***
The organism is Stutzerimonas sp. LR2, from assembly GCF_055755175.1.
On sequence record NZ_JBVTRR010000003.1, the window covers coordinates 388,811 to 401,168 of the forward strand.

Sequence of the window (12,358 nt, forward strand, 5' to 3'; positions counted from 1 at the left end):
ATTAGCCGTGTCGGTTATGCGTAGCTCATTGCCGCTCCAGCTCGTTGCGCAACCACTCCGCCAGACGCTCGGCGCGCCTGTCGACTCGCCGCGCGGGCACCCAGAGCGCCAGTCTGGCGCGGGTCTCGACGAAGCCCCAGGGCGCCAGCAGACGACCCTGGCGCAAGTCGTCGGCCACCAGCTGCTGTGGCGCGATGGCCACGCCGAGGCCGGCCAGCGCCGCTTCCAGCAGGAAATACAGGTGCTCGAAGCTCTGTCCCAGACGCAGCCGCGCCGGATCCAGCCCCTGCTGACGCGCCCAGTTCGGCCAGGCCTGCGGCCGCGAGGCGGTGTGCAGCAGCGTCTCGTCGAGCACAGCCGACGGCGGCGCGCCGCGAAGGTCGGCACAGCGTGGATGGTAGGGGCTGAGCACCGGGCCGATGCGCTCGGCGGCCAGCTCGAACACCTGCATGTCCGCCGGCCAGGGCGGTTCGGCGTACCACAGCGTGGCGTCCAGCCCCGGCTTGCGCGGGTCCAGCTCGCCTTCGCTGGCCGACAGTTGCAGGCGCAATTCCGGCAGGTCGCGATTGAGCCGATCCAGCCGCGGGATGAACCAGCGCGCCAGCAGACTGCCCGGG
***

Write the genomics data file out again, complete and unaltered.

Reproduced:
The organism is Stutzerimonas sp. LR2, from assembly GCF_055755175.1.
On sequence record NZ_JBVTRR010000003.1, the window covers coordinates 388,811 to 401,168 of the forward strand.

Sequence of the window (12,358 nt, forward strand, 5' to 3'; positions counted from 1 at the left end):
ATTAGCCGTGTCGGTTATGCGTAGCTCATTGCCGCTCCAGCTCGTTGCGCAACCACTCCGCCAGACGCTCGGCGCGCCTGTCGACTCGCCGCGCGGGCACCCAGAGCGCCAGTCTGGCGCGGGTCTCGACGAAGCCCCAGGGCGCCAGCAGACGACCCTGGCGCAAGTCGTCGGCCACCAGCTGCTGTGGCGCGATGGCCACGCCGAGGCCGGCCAGCGCCGCTTCCAGCAGGAAATACAGGTGCTCGAAGCTCTGTCCCAGACGCAGCCGCGCCGGATCCAGCCCCTGCTGACGCGCCCAGTTCGGCCAGGCCTGCGGCCGCGAGGCGGTGTGCAGCAGCGTCTCGTCGAGCACAGCCGACGGCGGCGCGCCGCGAAGGTCGGCACAGCGTGGATGGTAGGGGCTGAGCACCGGGCCGATGCGCTCGGCGGCCAGCTCGAACACCTGCATGTCCGCCGGCCAGGGCGGTTCGGCGTACCACAGCGTGGCGTCCAGCCCCGGCTTGCGCGGGTCCAGCTCGCCTTCGCTGGCCGACAGTTGCAGGCGCAATTCCGGCAGGTCGCGATTGAGCCGATCCAGCCGCGGGATGAACCAGCGCGCCAGCAGACTGCCCGGG